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Ten nonprofit organizations receive a total of $50,000 through the Bayer Cereal Experts Grain for Good Programqrcode

Oct. 4, 2018

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Oct. 4, 2018

Ten cereals growers each directed a $5,000 donation to a nonprofit charity of their choice as part of the Bayer Cereal Experts Grain for Good™ Sweepstakes earlier this year. The $50,000 in donations will help provide materials, grants, scholarships and resources for local organizations. Winning growers and their selected organizations include:

Doug McIntosh, Lewiston, Idaho: Twin County United Way
John Thelander, Salina, Kansas: The Local Food Works Foundation
Doug Kettner, Mahnomen, Minnesota: Haley's Hope
Dean Nelson, Homestead, Montana: Froid Scholarship Tournament
Terry Sorensen, Minden, Nebraska: Be the Gift
Palmer Lindaulf, Benedict, North Dakota: Max North Dakota Public School Greenhouse Project
Julie Schoeler, Courtenay, North Dakota: Courtenay Rural Fire Department
Karen Thomas, Velva, North Dakota: Velva High School Ag Department
Stan Stein, Wahpeton, North Dakota: Cares for Cancer, Hankison Chapter
Joseph Young, Medical Lake, Washington: Davenport 4-H Club
"When I saw the opportunity from Bayer to potentially receive $5,000 for my local community, I said to my husband, let's go for it," said Karen Thomas, a wheat grower from Velva, North Dakota. "We have two boys in high school and both are planning on furthering their education at North Dakota State University in agriculture and returning to the farm. The Velva Ag Department has provided excellent education and we hope the $5,000 will be used to enhance the tools and equipment to increase the opportunities for students interested in agriculture."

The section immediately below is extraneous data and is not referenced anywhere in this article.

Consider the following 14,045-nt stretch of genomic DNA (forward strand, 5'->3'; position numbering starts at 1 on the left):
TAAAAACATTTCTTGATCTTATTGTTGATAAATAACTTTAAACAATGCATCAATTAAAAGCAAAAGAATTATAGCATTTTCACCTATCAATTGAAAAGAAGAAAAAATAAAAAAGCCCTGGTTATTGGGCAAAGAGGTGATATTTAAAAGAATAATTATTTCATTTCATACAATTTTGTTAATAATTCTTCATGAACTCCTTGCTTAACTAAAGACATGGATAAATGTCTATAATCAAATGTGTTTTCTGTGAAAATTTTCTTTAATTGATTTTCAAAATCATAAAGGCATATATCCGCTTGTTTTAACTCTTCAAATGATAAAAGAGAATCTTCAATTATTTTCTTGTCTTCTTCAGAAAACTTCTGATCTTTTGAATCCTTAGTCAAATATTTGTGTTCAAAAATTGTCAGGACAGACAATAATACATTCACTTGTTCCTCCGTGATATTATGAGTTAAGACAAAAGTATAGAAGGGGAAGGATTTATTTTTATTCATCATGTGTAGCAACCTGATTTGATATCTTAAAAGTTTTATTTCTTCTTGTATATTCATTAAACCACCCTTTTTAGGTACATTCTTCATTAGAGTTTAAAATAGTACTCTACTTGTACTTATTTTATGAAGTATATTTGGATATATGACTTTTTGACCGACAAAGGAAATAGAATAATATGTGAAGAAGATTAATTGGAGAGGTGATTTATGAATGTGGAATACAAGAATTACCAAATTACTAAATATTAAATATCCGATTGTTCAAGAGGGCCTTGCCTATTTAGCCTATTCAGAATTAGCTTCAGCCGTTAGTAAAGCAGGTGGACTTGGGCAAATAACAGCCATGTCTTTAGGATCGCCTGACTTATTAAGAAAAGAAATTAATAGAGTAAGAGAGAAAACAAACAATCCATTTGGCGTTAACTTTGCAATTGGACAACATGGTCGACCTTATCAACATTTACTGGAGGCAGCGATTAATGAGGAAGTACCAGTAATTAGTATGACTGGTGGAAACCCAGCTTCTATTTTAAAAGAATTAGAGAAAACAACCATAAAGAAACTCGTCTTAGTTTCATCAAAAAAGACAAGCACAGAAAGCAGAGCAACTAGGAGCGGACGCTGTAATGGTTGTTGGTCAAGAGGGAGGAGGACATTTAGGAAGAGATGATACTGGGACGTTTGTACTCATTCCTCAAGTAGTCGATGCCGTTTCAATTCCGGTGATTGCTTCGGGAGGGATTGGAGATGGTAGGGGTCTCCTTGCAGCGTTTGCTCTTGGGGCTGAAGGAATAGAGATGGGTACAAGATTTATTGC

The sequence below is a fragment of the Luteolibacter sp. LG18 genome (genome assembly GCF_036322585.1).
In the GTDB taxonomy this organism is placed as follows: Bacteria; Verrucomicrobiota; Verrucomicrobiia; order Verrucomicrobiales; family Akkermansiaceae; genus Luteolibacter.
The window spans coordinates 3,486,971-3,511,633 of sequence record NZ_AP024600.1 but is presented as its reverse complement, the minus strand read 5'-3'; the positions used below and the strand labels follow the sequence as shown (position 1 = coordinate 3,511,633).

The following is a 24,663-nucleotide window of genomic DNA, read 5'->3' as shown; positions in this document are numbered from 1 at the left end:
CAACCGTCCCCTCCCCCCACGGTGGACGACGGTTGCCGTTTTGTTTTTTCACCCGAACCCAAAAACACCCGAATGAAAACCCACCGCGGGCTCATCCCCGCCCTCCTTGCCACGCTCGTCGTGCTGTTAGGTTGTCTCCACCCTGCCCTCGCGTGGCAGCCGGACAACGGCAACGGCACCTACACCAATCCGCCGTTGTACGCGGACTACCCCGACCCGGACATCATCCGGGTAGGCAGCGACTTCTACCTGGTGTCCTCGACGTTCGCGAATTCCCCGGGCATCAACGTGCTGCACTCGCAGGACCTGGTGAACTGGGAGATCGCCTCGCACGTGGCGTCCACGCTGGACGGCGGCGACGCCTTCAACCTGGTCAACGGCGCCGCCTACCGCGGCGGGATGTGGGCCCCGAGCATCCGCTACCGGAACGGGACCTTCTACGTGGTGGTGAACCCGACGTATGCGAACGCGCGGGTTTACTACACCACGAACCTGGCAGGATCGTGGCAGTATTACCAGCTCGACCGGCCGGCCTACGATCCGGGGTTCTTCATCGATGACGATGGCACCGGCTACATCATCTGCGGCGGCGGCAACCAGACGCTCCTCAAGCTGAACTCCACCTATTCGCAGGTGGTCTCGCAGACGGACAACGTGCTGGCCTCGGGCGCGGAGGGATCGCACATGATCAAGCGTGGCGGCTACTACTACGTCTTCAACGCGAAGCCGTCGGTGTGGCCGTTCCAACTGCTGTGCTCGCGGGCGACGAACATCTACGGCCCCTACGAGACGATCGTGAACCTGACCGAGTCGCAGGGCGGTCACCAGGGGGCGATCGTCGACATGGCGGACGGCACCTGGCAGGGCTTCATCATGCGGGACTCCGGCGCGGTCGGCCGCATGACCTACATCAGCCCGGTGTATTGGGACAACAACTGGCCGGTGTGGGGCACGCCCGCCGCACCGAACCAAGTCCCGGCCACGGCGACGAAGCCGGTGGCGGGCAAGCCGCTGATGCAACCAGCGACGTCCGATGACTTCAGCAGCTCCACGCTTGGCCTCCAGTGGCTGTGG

Christine Fannik, head of the Velva Ag department, said this donation will be used to update and improve many aspects of the Velva High School Ag Education program, both in the shop and for materials within the classroom.

"What makes the Grain for Good program such a great fit for cereals growers is that they're able to give back to the communities in which they live and work," said Carter Medalen, Bayer senior technical sales representative. "These communities support the cereals growers and it's great to see the donations helping the communities."

To enter in the sweepstakes, entrants had to grow 250+ acres of cereal crops in eligible states. No purchase was necessary, and entries were limited to one per person. Winners were selected randomly by a third party.

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